With this type of cinema, nobody would experience the same episode of Game of Thrones. It’s not necessarily a choose-your-own-adventure since the information is stagnant and the overarching story doesn’t change. However, each person would have a different exposure to the story depending on how they navigated the different perspectives.
Most conversations I have about movies or shows start and end with someone saying they either liked or disliked it. Rarely do we passionately argue main plot points.
However, this new type of interactive video experience would boost conversation, since we’d all have watched different perspectives…just like real-life.
I might follow the revenge-seeking murderer because I understand his anger following the death of a loved one. My friend might follow the cop because she believes deeply in justice. Regardless, we’d all find ways to relate to different characters, spurring us to want to explain that person’s perspective.
Undoubtedly, this is a risky form of video storytelling that may take time to adopt.
Who’ll Adopt this Video Storytelling
If this type of interactive video experience were to gain popularity, it would have to take place at the independent filmmaker level for quite some time.
Because studios would have to shoot double, triple, quadruple the amount of footage (depending on how many characters perspectives are included), the “dollars just wouldn’t make cents” for large-scale production houses that run on tight budgeting structures.
Could you imagine Quentin Tarantino, who’s famous for ensemble casts (The Hateful Eight, Reservoir Dogs, Pulp Fiction), shooting eight complete storylines for one film? That would be a nightmare.
Not to mention, I just don’t see big-time directors leaving it in the hands of the audience to determine which information is released and how a narrative unfolds.
Perhaps it’s a matter of realizing things are out of your control.
Going Out of Control
While on Oprah, Maya Angelou shared profound wisdom: “You can tell a lot about a person by the way they handle three things: a rainy day, lost luggage and tangled Christmas tree lights.”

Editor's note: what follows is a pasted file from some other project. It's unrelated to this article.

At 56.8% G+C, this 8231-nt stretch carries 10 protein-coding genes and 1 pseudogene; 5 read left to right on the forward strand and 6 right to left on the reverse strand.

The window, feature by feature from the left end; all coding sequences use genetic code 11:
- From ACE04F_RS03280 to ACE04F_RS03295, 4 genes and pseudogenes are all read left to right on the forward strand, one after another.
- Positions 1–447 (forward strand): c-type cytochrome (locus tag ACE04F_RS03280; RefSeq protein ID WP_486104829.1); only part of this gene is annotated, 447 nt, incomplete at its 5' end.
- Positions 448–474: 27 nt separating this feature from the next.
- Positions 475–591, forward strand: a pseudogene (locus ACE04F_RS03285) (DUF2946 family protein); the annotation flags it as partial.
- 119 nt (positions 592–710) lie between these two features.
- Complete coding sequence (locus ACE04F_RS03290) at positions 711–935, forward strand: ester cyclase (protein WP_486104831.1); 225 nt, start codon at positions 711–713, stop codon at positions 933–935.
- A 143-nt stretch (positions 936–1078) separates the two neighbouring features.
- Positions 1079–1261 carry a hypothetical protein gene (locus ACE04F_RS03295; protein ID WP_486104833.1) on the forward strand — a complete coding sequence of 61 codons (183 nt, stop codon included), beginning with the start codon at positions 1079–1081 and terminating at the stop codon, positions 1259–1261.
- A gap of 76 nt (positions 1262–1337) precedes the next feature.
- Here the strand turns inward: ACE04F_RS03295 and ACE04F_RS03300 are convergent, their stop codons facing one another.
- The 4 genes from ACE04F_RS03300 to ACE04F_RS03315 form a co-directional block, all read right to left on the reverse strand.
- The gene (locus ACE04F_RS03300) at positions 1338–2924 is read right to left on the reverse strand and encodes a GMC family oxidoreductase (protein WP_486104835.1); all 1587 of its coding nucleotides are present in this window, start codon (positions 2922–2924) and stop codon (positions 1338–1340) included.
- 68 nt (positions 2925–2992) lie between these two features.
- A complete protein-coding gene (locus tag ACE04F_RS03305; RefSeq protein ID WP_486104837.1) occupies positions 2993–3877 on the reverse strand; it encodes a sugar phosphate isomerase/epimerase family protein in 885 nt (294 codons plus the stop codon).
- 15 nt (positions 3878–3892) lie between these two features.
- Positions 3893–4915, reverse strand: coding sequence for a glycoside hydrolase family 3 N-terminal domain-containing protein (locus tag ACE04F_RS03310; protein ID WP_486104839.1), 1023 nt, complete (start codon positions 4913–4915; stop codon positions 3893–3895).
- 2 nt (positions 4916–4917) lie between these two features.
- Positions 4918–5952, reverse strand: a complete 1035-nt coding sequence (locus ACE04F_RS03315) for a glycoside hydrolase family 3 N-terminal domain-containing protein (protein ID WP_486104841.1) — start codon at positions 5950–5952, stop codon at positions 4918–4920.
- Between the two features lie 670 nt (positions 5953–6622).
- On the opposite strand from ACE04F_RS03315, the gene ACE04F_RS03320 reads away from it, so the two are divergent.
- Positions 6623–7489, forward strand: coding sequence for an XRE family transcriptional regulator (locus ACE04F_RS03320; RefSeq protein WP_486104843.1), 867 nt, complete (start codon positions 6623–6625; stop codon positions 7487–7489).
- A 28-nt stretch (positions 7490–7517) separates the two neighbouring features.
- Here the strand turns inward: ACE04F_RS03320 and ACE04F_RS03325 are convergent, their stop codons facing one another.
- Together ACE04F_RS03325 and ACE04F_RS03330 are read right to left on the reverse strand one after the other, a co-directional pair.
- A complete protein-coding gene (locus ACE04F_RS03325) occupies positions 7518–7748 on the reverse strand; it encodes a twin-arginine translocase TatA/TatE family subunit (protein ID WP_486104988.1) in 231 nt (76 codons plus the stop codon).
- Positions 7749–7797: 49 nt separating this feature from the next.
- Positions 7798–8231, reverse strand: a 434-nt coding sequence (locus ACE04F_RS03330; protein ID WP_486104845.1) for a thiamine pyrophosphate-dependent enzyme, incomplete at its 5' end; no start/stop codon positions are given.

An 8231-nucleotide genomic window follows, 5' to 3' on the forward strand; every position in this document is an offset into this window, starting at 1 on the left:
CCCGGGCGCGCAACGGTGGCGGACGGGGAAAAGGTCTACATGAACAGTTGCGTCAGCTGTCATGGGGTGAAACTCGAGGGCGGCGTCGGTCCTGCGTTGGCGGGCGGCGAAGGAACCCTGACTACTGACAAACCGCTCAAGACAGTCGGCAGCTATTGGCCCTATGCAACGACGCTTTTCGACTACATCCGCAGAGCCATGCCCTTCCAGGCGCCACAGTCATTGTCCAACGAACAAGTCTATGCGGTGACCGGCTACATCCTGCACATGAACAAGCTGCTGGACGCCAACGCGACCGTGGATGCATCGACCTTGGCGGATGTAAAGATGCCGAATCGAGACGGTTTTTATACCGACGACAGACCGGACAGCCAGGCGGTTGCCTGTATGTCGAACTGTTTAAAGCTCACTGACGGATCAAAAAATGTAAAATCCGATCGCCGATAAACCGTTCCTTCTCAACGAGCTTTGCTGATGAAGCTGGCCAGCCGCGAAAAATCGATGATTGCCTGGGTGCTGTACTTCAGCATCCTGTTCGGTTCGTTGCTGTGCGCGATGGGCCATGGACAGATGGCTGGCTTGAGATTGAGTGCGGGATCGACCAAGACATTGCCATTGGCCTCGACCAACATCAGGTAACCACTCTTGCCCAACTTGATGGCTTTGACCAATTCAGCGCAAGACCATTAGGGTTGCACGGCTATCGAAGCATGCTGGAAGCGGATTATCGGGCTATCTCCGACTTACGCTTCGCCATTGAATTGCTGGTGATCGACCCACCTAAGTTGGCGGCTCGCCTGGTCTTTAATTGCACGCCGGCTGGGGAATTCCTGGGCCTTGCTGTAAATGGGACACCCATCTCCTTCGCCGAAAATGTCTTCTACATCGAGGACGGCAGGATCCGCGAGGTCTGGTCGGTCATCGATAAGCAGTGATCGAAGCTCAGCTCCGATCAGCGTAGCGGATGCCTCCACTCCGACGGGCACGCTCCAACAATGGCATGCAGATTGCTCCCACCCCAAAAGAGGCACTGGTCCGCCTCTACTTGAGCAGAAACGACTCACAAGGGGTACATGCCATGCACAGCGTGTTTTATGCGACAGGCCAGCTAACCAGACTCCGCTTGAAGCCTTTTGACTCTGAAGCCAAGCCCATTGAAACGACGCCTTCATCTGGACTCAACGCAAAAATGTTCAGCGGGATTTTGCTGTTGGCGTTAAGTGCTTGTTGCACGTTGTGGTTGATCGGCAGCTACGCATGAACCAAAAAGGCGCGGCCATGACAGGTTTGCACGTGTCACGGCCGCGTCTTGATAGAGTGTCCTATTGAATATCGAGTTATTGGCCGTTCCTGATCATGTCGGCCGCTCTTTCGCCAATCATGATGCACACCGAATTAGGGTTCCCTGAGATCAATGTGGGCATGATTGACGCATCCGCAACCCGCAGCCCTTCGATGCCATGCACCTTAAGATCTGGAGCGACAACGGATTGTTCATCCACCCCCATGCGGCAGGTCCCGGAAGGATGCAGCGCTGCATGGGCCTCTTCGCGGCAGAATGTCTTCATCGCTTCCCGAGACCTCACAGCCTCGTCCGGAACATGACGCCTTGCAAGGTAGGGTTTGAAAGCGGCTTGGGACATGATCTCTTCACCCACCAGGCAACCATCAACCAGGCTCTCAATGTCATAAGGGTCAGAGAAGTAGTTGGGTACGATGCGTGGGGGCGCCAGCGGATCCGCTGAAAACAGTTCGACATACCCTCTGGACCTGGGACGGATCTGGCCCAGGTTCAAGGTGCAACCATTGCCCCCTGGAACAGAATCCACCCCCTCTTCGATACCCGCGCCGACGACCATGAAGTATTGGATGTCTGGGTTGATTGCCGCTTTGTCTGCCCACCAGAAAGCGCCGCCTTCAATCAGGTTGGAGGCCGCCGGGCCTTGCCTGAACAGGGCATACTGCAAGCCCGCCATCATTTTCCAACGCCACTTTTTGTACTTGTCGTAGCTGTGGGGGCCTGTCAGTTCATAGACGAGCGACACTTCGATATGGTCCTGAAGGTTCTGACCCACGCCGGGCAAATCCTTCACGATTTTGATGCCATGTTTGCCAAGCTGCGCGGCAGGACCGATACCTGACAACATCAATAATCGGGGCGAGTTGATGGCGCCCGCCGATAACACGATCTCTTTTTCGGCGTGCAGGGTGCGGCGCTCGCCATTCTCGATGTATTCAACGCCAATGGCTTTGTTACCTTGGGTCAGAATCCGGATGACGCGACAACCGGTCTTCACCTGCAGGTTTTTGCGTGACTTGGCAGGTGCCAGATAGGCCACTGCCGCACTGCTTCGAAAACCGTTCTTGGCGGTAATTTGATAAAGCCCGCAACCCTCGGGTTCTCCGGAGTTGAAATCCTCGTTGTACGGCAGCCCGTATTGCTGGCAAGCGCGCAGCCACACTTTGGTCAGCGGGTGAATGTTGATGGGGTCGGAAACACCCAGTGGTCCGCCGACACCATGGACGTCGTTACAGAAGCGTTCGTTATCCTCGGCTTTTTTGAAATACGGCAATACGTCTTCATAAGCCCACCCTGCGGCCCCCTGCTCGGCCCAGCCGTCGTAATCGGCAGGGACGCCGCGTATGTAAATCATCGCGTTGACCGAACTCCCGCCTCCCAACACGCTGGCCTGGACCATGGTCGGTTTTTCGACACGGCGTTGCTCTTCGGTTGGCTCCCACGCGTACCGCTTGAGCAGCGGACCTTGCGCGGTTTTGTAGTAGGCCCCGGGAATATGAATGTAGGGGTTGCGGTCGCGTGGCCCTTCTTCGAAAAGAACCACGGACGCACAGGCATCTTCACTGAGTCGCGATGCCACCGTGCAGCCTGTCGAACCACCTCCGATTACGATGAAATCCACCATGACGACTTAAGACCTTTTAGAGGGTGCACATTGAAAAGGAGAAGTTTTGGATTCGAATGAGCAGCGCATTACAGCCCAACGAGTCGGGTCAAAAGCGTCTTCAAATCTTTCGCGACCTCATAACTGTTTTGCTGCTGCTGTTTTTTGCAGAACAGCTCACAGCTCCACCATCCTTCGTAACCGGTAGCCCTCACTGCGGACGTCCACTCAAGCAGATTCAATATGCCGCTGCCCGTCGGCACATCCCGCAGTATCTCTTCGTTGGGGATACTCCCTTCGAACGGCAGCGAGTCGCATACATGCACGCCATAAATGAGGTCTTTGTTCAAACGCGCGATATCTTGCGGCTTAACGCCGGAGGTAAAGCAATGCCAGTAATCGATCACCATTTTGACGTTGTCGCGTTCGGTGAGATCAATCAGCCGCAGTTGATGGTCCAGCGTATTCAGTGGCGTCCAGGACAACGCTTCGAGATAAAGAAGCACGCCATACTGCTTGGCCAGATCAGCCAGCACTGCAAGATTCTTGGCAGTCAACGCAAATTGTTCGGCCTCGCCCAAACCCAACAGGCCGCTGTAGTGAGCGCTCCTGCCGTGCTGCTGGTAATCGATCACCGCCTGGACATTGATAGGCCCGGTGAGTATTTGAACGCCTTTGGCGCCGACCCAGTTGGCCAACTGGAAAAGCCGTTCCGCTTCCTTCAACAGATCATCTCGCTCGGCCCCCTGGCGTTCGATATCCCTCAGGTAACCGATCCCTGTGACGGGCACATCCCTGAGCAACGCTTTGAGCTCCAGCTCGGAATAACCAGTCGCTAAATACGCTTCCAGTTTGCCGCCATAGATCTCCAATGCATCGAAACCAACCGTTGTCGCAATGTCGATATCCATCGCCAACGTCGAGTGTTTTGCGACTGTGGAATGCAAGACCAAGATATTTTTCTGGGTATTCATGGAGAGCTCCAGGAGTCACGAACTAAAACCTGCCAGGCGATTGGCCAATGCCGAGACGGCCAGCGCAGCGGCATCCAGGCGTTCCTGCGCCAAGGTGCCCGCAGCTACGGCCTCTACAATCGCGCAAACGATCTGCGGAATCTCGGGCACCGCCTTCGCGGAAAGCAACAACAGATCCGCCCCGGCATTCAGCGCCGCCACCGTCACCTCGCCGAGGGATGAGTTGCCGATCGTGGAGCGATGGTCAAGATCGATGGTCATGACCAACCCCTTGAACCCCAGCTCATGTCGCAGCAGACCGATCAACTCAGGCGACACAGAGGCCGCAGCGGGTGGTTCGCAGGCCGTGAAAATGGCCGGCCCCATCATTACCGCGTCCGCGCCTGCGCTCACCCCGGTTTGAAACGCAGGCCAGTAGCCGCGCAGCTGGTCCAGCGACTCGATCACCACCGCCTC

Are you one to let your emotions boil on the inside (or outside) and get outta control? Or, do you realize that the situation is out of your control and stay calm?
When’s the last time you saw a rainstorm as an opportunity to let loose and run through puddles? I’m guessing it’s been a very long time.
We have the option to be a pain in times of pain. It’s not written in our DNA to react absurdly. You must learn to ask yourself, “Was this a problem I created or did it happen regardless of my actions?”
When situations are out of your control, learn to stay calm and save your stress for some other time.
Thanks for reading this week’s Quick Theories! As always, I’d love to hear your thoughts on interactive video experience, so shoot me an email.
I would like to commend you for providing INSIGHTS that few others are able to provide.
You remind me of a younger version of me.
I see you as providing many people with stimulative creative insights.
Yes ! Excessive focus on data from digital algorithms is stifling the creation of NEW Opportunities
for better Solutions to life’s many problems.
By getting people inter-actively involved in scripts that stimulate curiosity and questioning…
people learn to become better problem solvers
and can also learn to live a better quality life.
Thank you for your diligent efforts.
Back in 1993, on then a new full motion video console for games and other interactive content called, CDi (Compact Disc Interactive). On this platform was a who done it murder mystery video game title,”Voyuer” done in a film noir setting that allows viewer to see all scenes from different characters points of view order for viewer/player to figure out “who done it”
It had celebrity cast in lead role, cool music and first in many ways for a pre DVD world.
Who wrote this? Please put their name on.